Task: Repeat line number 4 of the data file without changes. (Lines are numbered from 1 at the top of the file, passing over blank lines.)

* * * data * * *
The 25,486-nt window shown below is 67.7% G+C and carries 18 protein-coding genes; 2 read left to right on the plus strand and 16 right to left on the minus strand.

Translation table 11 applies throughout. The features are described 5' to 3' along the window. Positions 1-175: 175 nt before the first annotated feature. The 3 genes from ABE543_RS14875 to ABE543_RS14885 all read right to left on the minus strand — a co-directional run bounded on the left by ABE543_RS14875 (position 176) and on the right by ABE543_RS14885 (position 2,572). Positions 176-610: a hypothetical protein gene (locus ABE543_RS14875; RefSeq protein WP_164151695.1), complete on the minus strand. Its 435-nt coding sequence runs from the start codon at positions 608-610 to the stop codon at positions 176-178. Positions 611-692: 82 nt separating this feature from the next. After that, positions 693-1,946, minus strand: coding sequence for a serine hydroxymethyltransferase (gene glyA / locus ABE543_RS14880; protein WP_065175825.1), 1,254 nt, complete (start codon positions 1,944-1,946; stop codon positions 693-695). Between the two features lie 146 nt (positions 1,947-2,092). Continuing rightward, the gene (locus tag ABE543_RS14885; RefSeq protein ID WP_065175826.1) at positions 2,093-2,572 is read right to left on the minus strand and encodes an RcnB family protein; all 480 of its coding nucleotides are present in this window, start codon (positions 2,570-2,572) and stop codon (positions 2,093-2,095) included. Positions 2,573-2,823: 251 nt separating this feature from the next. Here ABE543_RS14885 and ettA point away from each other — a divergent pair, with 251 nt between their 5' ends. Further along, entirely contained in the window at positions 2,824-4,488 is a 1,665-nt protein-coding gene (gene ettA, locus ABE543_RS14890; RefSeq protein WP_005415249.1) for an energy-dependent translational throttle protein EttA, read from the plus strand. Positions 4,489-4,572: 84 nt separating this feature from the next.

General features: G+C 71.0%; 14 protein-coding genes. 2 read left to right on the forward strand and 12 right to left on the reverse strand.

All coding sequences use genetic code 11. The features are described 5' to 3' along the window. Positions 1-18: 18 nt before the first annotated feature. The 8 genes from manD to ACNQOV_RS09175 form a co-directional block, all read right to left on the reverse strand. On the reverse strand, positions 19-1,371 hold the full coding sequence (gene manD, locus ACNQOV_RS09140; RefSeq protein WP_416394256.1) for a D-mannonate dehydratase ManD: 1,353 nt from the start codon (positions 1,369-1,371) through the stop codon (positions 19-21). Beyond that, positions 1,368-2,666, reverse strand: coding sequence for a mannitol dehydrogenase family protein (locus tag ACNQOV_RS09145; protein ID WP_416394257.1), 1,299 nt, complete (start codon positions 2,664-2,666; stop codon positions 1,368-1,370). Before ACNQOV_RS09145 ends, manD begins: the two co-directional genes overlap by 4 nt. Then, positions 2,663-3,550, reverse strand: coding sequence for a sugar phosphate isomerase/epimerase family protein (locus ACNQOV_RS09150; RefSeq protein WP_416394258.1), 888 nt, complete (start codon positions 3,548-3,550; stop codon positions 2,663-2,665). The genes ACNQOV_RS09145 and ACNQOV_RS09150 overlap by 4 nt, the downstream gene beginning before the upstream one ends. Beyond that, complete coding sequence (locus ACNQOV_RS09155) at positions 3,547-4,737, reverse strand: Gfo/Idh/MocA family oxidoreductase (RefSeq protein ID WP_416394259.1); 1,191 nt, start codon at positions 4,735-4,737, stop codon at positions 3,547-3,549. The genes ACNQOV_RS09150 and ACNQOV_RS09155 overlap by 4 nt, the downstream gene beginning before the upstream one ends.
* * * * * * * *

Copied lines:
All coding sequences use genetic code 11. The features are described 5' to 3' along the window. Positions 1-18: 18 nt before the first annotated feature. The 8 genes from manD to ACNQOV_RS09175 form a co-directional block, all read right to left on the reverse strand. On the reverse strand, positions 19-1,371 hold the full coding sequence (gene manD, locus ACNQOV_RS09140; RefSeq protein WP_416394256.1) for a D-mannonate dehydratase ManD: 1,353 nt from the start codon (positions 1,369-1,371) through the stop codon (positions 19-21). Beyond that, positions 1,368-2,666, reverse strand: coding sequence for a mannitol dehydrogenase family protein (locus tag ACNQOV_RS09145; protein ID WP_416394257.1), 1,299 nt, complete (start codon positions 2,664-2,666; stop codon positions 1,368-1,370). Before ACNQOV_RS09145 ends, manD begins: the two co-directional genes overlap by 4 nt. Then, positions 2,663-3,550, reverse strand: coding sequence for a sugar phosphate isomerase/epimerase family protein (locus ACNQOV_RS09150; RefSeq protein WP_416394258.1), 888 nt, complete (start codon positions 3,548-3,550; stop codon positions 2,663-2,665). The genes ACNQOV_RS09145 and ACNQOV_RS09150 overlap by 4 nt, the downstream gene beginning before the upstream one ends. Beyond that, complete coding sequence (locus ACNQOV_RS09155) at positions 3,547-4,737, reverse strand: Gfo/Idh/MocA family oxidoreductase (RefSeq protein ID WP_416394259.1); 1,191 nt, start codon at positions 4,735-4,737, stop codon at positions 3,547-3,549. The genes ACNQOV_RS09150 and ACNQOV_RS09155 overlap by 4 nt, the downstream gene beginning before the upstream one ends.